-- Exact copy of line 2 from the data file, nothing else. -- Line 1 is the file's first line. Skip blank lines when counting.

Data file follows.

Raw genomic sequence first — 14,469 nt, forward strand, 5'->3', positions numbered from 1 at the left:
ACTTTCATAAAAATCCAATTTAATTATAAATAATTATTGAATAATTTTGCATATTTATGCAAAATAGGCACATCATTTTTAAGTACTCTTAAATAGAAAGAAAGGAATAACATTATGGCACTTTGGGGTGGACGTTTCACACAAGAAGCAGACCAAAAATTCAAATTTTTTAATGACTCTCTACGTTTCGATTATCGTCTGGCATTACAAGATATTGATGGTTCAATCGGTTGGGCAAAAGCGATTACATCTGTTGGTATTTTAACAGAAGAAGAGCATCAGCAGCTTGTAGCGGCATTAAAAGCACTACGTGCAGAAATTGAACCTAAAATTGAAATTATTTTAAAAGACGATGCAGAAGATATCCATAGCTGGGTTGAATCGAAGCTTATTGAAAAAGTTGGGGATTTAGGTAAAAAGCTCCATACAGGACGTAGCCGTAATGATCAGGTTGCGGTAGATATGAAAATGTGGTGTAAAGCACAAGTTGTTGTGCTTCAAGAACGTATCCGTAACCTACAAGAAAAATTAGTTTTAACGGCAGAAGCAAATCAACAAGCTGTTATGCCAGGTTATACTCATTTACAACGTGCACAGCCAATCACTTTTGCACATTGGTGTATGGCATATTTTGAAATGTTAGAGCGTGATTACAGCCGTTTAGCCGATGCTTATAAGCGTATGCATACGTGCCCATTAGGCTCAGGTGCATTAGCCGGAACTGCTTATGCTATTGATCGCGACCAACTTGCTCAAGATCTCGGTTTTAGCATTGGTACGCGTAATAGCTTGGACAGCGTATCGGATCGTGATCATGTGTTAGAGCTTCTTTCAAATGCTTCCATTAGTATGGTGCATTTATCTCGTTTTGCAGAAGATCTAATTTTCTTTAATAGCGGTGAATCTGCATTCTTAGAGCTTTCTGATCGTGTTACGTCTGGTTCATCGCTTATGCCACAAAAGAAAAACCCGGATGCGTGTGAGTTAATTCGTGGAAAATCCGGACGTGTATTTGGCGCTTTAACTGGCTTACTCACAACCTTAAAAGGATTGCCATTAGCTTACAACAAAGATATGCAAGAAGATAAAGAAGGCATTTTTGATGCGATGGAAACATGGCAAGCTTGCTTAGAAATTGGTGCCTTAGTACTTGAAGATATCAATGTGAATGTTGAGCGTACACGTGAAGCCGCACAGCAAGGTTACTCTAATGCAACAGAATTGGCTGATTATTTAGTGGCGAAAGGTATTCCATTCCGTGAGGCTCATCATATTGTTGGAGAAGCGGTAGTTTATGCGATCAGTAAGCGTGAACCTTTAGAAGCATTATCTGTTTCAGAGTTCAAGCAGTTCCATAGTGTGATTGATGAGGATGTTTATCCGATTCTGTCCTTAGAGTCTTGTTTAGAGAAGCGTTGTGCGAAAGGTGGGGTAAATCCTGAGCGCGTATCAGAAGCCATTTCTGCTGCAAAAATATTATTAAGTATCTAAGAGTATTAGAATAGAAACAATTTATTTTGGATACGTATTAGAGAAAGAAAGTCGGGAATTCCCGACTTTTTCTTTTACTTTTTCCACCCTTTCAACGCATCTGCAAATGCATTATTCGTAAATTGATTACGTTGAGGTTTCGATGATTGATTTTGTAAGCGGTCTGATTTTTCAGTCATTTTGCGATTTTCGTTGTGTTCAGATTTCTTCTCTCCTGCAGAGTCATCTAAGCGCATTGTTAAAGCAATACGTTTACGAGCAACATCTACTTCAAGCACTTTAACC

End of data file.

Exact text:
ACTTTCATAAAAATCCAATTTAATTATAAATAATTATTGAATAATTTTGCATATTTATGCAAAATAGGCACATCATTTTTAAGTACTCTTAAATAGAAAGAAAGGAATAACATTATGGCACTTTGGGGTGGACGTTTCACACAAGAAGCAGACCAAAAATTCAAATTTTTTAATGACTCTCTACGTTTCGATTATCGTCTGGCATTACAAGATATTGATGGTTCAATCGGTTGGGCAAAAGCGATTACATCTGTTGGTATTTTAACAGAAGAAGAGCATCAGCAGCTTGTAGCGGCATTAAAAGCACTACGTGCAGAAATTGAACCTAAAATTGAAATTATTTTAAAAGACGATGCAGAAGATATCCATAGCTGGGTTGAATCGAAGCTTATTGAAAAAGTTGGGGATTTAGGTAAAAAGCTCCATACAGGACGTAGCCGTAATGATCAGGTTGCGGTAGATATGAAAATGTGGTGTAAAGCACAAGTTGTTGTGCTTCAAGAACGTATCCGTAACCTACAAGAAAAATTAGTTTTAACGGCAGAAGCAAATCAACAAGCTGTTATGCCAGGTTATACTCATTTACAACGTGCACAGCCAATCACTTTTGCACATTGGTGTATGGCATATTTTGAAATGTTAGAGCGTGATTACAGCCGTTTAGCCGATGCTTATAAGCGTATGCATACGTGCCCATTAGGCTCAGGTGCATTAGCCGGAACTGCTTATGCTATTGATCGCGACCAACTTGCTCAAGATCTCGGTTTTAGCATTGGTACGCGTAATAGCTTGGACAGCGTATCGGATCGTGATCATGTGTTAGAGCTTCTTTCAAATGCTTCCATTAGTATGGTGCATTTATCTCGTTTTGCAGAAGATCTAATTTTCTTTAATAGCGGTGAATCTGCATTCTTAGAGCTTTCTGATCGTGTTACGTCTGGTTCATCGCTTATGCCACAAAAGAAAAACCCGGATGCGTGTGAGTTAATTCGTGGAAAATCCGGACGTGTATTTGGCGCTTTAACTGGCTTACTCACAACCTTAAAAGGATTGCCATTAGCTTACAACAAAGATATGCAAGAAGATAAAGAAGGCATTTTTGATGCGATGGAAACATGGCAAGCTTGCTTAGAAATTGGTGCCTTAGTACTTGAAGATATCAATGTGAATGTTGAGCGTACACGTGAAGCCGCACAGCAAGGTTACTCTAATGCAACAGAATTGGCTGATTATTTAGTGGCGAAAGGTATTCCATTCCGTGAGGCTCATCATATTGTTGGAGAAGCGGTAGTTTATGCGATCAGTAAGCGTGAACCTTTAGAAGCATTATCTGTTTCAGAGTTCAAGCAGTTCCATAGTGTGATTGATGAGGATGTTTATCCGATTCTGTCCTTAGAGTCTTGTTTAGAGAAGCGTTGTGCGAAAGGTGGGGTAAATCCTGAGCGCGTATCAGAAGCCATTTCTGCTGCAAAAATATTATTAAGTATCTAAGAGTATTAGAATAGAAACAATTTATTTTGGATACGTATTAGAGAAAGAAAGTCGGGAATTCCCGACTTTTTCTTTTACTTTTTCCACCCTTTCAACGCATCTGCAAATGCATTATTCGTAAATTGATTACGTTGAGGTTTCGATGATTGATTTTGTAAGCGGTCTGATTTTTCAGTCATTTTGCGATTTTCGTTGTGTTCAGATTTCTTCTCTCCTGCAGAGTCATCTAAGCGCATTGTTAAAGCAATACGTTTACGAGCAACATCTACTTCAAGCACTTTAACC